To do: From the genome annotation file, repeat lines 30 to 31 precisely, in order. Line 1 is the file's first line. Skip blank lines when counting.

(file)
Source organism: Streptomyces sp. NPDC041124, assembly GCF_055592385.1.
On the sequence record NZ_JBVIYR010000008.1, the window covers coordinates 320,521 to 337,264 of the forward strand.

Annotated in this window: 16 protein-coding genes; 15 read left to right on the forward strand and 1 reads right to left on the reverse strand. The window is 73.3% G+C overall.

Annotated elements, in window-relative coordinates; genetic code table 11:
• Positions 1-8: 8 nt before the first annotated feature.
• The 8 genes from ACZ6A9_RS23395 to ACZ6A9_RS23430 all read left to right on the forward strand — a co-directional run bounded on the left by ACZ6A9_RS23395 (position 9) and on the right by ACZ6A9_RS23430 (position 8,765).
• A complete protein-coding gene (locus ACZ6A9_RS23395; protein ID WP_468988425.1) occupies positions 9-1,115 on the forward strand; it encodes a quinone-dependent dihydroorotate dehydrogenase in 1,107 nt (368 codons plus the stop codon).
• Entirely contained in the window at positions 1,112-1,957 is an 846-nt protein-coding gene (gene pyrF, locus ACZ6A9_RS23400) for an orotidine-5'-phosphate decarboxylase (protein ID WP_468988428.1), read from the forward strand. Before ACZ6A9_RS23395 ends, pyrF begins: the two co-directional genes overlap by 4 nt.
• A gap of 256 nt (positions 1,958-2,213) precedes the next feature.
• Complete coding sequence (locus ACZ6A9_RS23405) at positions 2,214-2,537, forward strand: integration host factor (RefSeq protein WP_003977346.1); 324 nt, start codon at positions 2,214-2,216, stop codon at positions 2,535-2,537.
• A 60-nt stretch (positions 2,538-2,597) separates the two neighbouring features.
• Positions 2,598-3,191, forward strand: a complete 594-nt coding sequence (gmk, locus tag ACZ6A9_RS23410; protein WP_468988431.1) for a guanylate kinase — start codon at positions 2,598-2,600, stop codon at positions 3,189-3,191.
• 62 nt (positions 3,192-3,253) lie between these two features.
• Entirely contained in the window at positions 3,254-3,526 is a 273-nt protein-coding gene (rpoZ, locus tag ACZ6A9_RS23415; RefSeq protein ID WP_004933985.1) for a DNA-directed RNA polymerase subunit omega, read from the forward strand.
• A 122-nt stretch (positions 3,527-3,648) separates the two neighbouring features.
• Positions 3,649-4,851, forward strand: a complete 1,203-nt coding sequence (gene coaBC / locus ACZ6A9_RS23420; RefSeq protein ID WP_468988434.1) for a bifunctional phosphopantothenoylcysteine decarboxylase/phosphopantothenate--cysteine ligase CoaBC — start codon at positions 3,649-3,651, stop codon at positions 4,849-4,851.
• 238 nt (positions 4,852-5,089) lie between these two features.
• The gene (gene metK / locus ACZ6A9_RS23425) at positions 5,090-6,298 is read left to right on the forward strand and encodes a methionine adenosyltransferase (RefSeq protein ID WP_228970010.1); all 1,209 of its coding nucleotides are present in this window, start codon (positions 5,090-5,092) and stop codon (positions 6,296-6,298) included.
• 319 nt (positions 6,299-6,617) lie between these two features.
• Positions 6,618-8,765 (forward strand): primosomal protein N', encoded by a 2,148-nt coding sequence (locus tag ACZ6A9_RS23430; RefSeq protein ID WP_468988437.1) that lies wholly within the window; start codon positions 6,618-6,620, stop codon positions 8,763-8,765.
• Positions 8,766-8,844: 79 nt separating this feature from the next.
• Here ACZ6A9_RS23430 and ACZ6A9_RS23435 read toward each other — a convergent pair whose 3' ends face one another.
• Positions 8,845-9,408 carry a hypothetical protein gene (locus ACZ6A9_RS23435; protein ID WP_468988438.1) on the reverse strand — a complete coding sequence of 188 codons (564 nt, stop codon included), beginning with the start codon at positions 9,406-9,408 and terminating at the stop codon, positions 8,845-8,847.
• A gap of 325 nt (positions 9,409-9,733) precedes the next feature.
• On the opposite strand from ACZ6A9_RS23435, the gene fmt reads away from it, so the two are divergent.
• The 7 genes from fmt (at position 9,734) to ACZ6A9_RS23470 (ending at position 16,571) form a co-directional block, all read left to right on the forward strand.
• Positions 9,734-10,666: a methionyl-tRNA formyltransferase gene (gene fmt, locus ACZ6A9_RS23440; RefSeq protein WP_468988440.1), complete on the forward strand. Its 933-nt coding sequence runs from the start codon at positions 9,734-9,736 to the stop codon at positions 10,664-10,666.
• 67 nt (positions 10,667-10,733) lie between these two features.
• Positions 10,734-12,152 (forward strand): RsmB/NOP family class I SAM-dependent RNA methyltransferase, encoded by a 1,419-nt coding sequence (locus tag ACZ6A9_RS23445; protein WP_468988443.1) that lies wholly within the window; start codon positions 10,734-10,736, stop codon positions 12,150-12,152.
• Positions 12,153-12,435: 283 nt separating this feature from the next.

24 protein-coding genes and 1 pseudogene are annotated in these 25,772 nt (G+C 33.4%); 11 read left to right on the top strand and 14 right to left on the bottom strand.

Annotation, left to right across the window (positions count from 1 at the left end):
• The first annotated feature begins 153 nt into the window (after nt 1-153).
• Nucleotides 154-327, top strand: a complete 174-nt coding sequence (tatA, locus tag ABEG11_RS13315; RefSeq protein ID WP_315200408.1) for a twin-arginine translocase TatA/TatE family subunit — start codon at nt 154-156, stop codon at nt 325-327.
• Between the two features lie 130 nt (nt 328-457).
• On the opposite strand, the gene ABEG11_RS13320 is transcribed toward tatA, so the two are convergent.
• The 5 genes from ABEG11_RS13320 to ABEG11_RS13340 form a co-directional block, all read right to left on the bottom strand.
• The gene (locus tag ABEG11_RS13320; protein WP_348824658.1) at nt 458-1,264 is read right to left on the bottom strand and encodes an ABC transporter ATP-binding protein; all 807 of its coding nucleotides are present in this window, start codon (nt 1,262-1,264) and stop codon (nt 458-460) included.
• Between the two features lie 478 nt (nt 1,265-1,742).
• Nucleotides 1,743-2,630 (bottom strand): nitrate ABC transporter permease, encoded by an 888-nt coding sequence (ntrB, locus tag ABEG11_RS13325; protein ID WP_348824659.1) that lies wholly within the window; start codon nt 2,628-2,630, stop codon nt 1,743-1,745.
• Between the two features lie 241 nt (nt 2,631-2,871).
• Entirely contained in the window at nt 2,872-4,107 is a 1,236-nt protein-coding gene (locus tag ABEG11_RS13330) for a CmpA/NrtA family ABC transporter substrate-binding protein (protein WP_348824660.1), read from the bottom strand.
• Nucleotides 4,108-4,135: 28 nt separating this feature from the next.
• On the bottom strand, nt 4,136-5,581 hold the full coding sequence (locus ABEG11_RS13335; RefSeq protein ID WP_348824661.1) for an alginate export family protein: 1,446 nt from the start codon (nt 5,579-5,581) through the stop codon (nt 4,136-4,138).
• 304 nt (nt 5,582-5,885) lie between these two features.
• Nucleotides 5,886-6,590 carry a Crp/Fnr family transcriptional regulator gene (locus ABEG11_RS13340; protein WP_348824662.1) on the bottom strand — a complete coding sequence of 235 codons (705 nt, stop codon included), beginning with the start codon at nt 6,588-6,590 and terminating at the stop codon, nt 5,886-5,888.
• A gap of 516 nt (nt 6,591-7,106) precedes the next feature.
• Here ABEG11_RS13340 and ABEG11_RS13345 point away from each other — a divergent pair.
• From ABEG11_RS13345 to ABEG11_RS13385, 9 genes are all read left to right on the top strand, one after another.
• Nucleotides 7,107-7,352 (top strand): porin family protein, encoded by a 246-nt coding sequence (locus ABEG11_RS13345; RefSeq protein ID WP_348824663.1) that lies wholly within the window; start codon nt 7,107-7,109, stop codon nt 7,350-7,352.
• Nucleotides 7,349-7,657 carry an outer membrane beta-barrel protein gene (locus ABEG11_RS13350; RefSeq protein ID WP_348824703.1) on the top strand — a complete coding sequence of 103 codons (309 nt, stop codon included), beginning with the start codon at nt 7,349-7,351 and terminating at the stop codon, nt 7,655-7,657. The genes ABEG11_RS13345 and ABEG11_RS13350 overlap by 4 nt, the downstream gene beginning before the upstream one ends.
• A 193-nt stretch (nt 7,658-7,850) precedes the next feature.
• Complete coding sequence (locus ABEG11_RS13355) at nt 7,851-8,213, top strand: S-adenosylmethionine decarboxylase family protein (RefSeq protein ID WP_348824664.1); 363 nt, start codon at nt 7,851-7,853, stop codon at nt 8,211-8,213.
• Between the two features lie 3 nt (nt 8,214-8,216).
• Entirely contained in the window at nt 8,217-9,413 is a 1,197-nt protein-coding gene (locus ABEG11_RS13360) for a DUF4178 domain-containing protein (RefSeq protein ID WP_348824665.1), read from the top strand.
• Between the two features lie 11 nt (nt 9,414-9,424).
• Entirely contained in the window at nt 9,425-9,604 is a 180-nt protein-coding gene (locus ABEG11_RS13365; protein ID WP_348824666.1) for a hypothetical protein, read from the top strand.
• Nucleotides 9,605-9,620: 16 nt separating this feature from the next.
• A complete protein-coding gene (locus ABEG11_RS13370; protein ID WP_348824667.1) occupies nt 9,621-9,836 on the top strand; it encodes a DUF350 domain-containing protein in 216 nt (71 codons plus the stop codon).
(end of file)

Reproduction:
• Positions 12,153-12,435: 283 nt separating this feature from the next.

24 protein-coding genes and 1 pseudogene are annotated in these 25,772 nt (G+C 33.4%); 11 read left to right on the top strand and 14 right to left on the bottom strand.